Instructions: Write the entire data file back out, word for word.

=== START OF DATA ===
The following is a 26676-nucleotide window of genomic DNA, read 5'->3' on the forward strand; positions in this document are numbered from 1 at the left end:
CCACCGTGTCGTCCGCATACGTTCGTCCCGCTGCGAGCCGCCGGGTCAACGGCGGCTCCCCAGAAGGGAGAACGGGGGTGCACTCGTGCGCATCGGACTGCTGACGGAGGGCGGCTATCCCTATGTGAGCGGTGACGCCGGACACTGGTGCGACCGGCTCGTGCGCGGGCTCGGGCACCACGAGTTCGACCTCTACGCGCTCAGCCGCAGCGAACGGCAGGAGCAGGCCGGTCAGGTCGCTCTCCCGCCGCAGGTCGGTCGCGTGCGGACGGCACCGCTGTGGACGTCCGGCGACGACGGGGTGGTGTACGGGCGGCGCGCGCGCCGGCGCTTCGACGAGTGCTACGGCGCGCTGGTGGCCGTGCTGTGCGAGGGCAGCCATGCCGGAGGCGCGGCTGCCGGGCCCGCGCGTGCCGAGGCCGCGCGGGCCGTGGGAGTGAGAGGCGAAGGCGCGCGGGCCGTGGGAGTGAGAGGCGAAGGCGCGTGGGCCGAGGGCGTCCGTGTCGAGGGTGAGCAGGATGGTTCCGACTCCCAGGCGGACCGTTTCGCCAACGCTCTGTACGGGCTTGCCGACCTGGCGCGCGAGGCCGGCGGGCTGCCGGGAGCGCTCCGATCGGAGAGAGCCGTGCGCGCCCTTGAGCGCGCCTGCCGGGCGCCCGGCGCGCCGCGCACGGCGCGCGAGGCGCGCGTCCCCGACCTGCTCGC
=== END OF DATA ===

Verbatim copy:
The following is a 26676-nucleotide window of genomic DNA, read 5'->3' on the forward strand; positions in this document are numbered from 1 at the left end:
CCACCGTGTCGTCCGCATACGTTCGTCCCGCTGCGAGCCGCCGGGTCAACGGCGGCTCCCCAGAAGGGAGAACGGGGGTGCACTCGTGCGCATCGGACTGCTGACGGAGGGCGGCTATCCCTATGTGAGCGGTGACGCCGGACACTGGTGCGACCGGCTCGTGCGCGGGCTCGGGCACCACGAGTTCGACCTCTACGCGCTCAGCCGCAGCGAACGGCAGGAGCAGGCCGGTCAGGTCGCTCTCCCGCCGCAGGTCGGTCGCGTGCGGACGGCACCGCTGTGGACGTCCGGCGACGACGGGGTGGTGTACGGGCGGCGCGCGCGCCGGCGCTTCGACGAGTGCTACGGCGCGCTGGTGGCCGTGCTGTGCGAGGGCAGCCATGCCGGAGGCGCGGCTGCCGGGCCCGCGCGTGCCGAGGCCGCGCGGGCCGTGGGAGTGAGAGGCGAAGGCGCGCGGGCCGTGGGAGTGAGAGGCGAAGGCGCGTGGGCCGAGGGCGTCCGTGTCGAGGGTGAGCAGGATGGTTCCGACTCCCAGGCGGACCGTTTCGCCAACGCTCTGTACGGGCTTGCCGACCTGGCGCGCGAGGCCGGCGGGCTGCCGGGAGCGCTCCGATCGGAGAGAGCCGTGCGCGCCCTTGAGCGCGCCTGCCGGGCGCCCGGCGCGCCGCGCACGGCGCGCGAGGCGCGCGTCCCCGACCTGCTCGC